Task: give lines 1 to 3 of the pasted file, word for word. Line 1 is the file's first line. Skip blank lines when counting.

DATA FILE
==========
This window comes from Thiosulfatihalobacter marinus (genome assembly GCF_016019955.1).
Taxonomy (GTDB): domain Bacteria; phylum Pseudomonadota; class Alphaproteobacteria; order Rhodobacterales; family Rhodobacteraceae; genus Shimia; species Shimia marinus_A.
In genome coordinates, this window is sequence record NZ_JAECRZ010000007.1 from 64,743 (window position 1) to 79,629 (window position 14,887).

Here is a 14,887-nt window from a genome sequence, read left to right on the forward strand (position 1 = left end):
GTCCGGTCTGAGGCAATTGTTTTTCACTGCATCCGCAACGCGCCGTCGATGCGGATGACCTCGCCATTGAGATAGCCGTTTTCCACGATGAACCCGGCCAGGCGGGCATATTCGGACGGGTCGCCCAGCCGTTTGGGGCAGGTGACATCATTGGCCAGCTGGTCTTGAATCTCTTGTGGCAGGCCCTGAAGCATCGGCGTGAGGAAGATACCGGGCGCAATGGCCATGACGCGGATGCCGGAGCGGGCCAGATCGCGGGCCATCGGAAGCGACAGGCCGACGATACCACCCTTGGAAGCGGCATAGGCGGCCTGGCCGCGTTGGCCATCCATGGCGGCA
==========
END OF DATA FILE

This window comes from Thiosulfatihalobacter marinus (genome assembly GCF_016019955.1).
Taxonomy (GTDB): domain Bacteria; phylum Pseudomonadota; class Alphaproteobacteria; order Rhodobacterales; family Rhodobacteraceae; genus Shimia; species Shimia marinus_A.
In genome coordinates, this window is sequence record NZ_JAECRZ010000007.1 from 64,743 (window position 1) to 79,629 (window position 14,887).